Service to the old South Ferry station
Stops all times South Ferry N late nights R all except late nights (BMT Broadway Line) M15 Select Bus Service
Staten Island Ferry at Whitehall Terminal
Note: Being used as a temporary station.
Service to the new South Ferry station
Station closed South Ferry Handicapped/disabled access Closed due to damage sustained during Hurricane Sandy, scheduled to reopen in 2017.

References[edit]

  1. ^ Commerce and Industry Association of New York, Pocket Guide to New York, 1906, pp. 19–26
  2. ^ The New York Times, Bronx to Montauk; One Change of Cars, April 30, 1908, page 4
  3. ^ Brooklyn Daily Eagle Almanac, 1916
  4. ^ The New York Times, Three New Links of the Dual Subway System Opened, June 3, 1917, page 33
  5. ^ The New York Times, Open New Subway to Regular Traffic, July 2, 1918, page 11
  6. ^ The New York Times, Open New Subway Lines to Traffic, August 2, 1918, page 1
  7. ^ a b "IRT Brooklyn Line Opened 90 Years Ago". New York Division Bulletin. New York Division, Electric Railroaders' Association. 53 (9). September 2010. Retrieved August 31, 2016 – via Issu. 
  8. ^ "24-Hour Express Service on IRT To Become Effective at Midnight". New York Times. May 9, 1946. Retrieved February 21, 2016. 
  9. ^ Report for the three and one-half years ending June 30, 1949. New York City Board of Transportation. 1949. 
  10. ^ "I. R. T. SERVICE REDUCED; Week-End Changes Made on West Side Local, Flushing Lines". New York Times. April 3, 1954. Retrieved February 20, 2016.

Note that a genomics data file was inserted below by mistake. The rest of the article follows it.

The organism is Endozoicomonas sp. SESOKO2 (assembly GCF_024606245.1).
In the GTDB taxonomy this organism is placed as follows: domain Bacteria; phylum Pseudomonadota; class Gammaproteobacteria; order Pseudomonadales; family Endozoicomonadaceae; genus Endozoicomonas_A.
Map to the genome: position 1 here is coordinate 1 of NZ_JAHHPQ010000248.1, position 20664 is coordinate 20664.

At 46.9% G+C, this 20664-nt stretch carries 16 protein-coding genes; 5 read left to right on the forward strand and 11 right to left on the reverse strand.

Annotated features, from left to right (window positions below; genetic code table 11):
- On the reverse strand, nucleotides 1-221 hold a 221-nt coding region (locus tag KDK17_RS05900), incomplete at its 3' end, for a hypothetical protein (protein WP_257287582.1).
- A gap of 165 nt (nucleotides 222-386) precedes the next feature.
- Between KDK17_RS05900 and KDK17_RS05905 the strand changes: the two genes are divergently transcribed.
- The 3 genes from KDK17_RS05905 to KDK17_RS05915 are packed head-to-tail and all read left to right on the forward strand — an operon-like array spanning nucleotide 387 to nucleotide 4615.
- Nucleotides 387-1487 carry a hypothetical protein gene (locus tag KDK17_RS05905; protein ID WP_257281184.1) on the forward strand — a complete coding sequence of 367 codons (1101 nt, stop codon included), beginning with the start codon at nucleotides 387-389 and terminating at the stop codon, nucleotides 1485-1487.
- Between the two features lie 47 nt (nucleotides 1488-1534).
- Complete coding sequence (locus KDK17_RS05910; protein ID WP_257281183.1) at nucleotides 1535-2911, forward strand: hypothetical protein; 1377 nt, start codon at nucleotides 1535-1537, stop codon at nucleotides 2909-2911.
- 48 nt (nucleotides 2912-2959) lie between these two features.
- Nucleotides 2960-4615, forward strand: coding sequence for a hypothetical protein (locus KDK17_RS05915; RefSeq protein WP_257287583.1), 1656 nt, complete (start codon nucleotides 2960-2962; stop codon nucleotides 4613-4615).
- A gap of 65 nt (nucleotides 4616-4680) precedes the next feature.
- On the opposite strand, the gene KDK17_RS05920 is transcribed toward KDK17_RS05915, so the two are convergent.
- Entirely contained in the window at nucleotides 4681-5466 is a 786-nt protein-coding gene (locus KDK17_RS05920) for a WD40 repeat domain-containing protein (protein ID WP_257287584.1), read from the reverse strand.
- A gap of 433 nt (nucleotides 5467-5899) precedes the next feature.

11. ^ "I. R. T. TO SKIP STOPS; Broadway Line to Speed Its Service in Rush Hours". The New York Times. 1954-12-20. ISSN 0362-4331. Retrieved 2016-06-15. 
  12. ^ "New Hi-Speed Locals 1959 New York City Transit Authority". Flickr - Photo Sharing!. Retrieved 2016-06-15. 
  13. ^ "WAGNER PRAISES MODERNIZED IRT; Mayor and Transit Authority Are Hailed as West Side Changes Take Effect". query.nytimes.com. Retrieved 2016-06-15. 
  14. ^ "MODERNIZED IRT TO BOW 0N FEB. 6; West Side Line to Eliminate Bottleneck at 96th Street MODERNIZED IRT TO BOW ON FEB. 6". query.nytimes.com. Retrieved 2016-06-15. 
  15. ^ "Announcing 1 and 9 skip-stop service on the Broadway-Seventh Avenue Line" (PDF). The Subway Nut. Archived (PDF) from the original on August 5, 2009. Retrieved August 1, 2009. 
  16. ^ "The New York City Transit Authority in the 1980s". nycsubway.org. Archived from the original on May 4, 2007. Retrieved 12 May 2007. 
  17. ^ Brozan, Nadine (1989-06-04). "'Skip-Stop' Subway Plan Annoys No. 1 Riders". The New York Times. ISSN 0362-4331. Retrieved 2016-06-15. 
  18. ^ Lorch, Donatella (1989-08-22). "New Service For Subways On West Side". The New York Times. ISSN 0362-4331. Retrieved 2016-06-15. 
  19. ^ a b Chan, Sewell (January 12, 2005). "MTA Proposes Dropping No. 9 Train". The New York Times. Retrieved April 18, 2010. 
  20. ^ Lueck, Thomas J. (September 15, 2002). "Old Service, Old Stops Restored on West Side". The New York Times. Retrieved April 18, 2010. 
  21. ^ "Noteworthy - 9 discontinued". 2005-05-07. Retrieved 2016-09-18. 
  22. ^ Chung, Jen. "The Number 9 Train's Final Days". Gothamist. Retrieved 2016-08-30. 
  23. ^ http://www.nytimes.com/2005/05/25/nyregion/25train.html?_r=0
  24. ^ "MTA | Press Release | MTA Headquarters | MTA Opens New South Ferry Subway Terminal". www.mta.info. Retrieved 2016-06-15. 
  25. ^ "mta.info | Restoring South Ferry Station". 2012-11-28. Archived from the original on November 28, 2012. Retrieved 2016-06-15. 
  26. ^ "mta.info | Superstorm Sandy: One Year Later". web.mta.info. Retrieved 2016-06-15. 
  27. ^ "mta.info | Old South Ferry Station to Reopen for Service". web.mta.info. Retrieved 2016-06-15. 
  28. ^ "South Ferry subway station reopens to public after Sandy damage". NY Daily News. Retrieved 2016-06-15. 

External links[edit]